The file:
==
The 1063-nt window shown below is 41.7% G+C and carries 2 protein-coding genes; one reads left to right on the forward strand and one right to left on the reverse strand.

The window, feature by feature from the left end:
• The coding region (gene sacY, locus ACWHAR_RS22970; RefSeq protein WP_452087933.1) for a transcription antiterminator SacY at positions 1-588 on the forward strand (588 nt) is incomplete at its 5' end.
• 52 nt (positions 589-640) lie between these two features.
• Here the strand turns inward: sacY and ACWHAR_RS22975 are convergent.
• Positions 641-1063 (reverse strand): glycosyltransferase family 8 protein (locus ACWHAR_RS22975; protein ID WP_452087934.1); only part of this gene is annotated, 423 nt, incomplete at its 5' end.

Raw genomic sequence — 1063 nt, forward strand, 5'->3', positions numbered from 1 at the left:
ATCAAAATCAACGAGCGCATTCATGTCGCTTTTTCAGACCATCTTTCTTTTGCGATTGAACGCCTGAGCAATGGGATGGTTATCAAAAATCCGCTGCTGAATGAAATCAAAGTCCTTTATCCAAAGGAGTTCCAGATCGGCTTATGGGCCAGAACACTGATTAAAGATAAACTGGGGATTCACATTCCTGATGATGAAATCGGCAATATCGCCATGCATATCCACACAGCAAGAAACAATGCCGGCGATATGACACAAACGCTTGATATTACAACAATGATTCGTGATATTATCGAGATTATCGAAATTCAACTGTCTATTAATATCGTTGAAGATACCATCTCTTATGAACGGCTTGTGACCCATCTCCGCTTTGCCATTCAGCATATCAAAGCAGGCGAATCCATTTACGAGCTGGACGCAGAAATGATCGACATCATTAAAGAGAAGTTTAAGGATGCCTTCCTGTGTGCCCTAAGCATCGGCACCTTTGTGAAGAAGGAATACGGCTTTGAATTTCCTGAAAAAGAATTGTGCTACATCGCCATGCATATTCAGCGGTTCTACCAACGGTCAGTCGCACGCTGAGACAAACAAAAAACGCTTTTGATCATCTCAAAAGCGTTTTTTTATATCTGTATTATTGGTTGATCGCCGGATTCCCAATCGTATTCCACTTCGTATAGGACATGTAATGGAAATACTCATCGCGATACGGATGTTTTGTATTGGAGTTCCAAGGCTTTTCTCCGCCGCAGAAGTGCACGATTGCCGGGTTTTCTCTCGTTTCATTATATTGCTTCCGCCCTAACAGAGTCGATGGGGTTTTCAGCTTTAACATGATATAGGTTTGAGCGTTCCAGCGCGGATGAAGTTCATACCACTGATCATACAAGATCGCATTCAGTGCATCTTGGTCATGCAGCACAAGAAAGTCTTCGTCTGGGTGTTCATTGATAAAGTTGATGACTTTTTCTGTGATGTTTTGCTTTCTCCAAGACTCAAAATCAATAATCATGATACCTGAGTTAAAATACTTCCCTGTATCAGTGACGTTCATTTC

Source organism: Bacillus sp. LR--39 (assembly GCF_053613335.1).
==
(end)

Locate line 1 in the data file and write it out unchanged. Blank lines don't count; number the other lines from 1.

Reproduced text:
The 1063-nt window shown below is 41.7% G+C and carries 2 protein-coding genes; one reads left to right on the forward strand and one right to left on the reverse strand.